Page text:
One of the key benefits of MOOCs and OERs is that they offer alternative informal pathways into higher education that can help overcome the barriers that many students face.
These resources are international in scope; the MOOC platform Futurelearn, as well as partnering with international universities, has attracted visitors from over 190 countries since it launched courses on 18 September this year, and 90% of the 64 million downloads of Open University courses from iTunes U have been from outside the UK.
We have also seen that students who use these kinds of resources do go on to pursue formal education. To date over 1,500 Open University students started their journey on OpenLearn, our online platform for free educational resources.
By developing these kinds of pathways from informal to formal learning, institutions can help international students to build the foundational knowledge that will enable them to progress to formal education qualifications.
It also helps institutions to build their brand overseas with a wide range of potential students and introduce them to the perhaps unfamiliar concept of online study through accessible and engaging resources.
Global, but differentiated
While this is an exciting opportunity, it is crucial to bear in mind that online delivery is not a ‘one-size fits all’ solution. The marketplace for higher education may be global, but it is still differentiated.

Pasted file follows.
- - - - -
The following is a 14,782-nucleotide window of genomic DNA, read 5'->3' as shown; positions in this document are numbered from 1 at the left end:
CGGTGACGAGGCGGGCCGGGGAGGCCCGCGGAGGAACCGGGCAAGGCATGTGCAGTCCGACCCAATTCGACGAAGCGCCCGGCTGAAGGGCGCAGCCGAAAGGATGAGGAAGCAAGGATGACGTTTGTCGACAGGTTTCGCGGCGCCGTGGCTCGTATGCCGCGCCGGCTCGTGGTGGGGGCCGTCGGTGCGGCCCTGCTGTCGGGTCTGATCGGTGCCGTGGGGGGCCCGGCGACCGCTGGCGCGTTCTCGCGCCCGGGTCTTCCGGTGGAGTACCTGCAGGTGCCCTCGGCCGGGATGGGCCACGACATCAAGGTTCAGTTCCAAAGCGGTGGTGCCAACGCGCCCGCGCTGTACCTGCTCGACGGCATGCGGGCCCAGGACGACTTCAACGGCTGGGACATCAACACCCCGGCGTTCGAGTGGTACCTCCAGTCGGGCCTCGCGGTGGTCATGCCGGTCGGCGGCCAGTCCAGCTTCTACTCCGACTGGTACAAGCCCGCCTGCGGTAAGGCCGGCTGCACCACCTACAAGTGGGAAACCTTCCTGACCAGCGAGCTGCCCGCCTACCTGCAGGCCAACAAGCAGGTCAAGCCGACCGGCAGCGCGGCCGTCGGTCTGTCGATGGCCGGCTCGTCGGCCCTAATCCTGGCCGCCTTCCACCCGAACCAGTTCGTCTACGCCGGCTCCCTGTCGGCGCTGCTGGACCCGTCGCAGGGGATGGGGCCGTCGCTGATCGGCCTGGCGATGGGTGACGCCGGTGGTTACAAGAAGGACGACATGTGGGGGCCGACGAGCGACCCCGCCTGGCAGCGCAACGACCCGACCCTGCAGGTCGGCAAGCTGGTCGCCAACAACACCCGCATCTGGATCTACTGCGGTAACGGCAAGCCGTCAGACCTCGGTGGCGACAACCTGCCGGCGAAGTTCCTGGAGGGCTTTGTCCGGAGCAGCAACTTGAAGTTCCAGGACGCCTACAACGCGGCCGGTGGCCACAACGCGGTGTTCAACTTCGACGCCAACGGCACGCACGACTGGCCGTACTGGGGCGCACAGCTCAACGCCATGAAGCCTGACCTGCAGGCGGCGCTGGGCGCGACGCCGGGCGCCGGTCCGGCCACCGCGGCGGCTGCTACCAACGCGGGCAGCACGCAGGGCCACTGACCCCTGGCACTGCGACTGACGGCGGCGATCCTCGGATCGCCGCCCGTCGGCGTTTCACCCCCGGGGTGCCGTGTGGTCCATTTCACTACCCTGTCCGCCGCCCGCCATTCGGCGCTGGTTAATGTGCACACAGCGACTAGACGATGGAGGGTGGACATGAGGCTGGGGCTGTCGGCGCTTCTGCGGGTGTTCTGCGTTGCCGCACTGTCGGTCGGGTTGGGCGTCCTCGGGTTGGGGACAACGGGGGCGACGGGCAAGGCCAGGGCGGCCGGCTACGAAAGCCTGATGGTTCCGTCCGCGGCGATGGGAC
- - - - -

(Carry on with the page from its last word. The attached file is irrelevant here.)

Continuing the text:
Different countries and different groups of students within countries will find online delivery of higher education more or less attractive. A key challenge for institutions is to differentiate between these groups of students, understand their needs and articulate to them how online education can meet those needs.
Integrating technology and innovative pedagogies into online delivery will be essential to achieving this, as these developments can enable delivery to be structured around the needs of the student. Technological innovations can offer students flexibility to access content wherever and whenever they need to and can connect them to a global network of classmates who interact through the social architecture of online study programmes.
Finding ways of communicating these benefits to disparate groups of students is challenging, but it is a challenge that institutions need to address. Online learning is not a passing phase, it is a key step in the development of the higher education industry, and institutions that do not act now to integrate online innovations into their study programmes will struggle to thrive.
Trying to retrofit technology into programmes further down the line will not work; instead institutions need to understand how they can embrace change now to remain competitive. The higher education environment is changing and institutions that cannot adapt to this will not survive.
* Lal Tawney is a director at The Open University Worldwide with the responsibility for growing the number of international students on behalf of the university. To support the university’s international ambitions, Tawney led the successful setup and launch earlier this year of the university’s new website for prospective international students, a dedicated contact centre and marketing campaigns across different countries.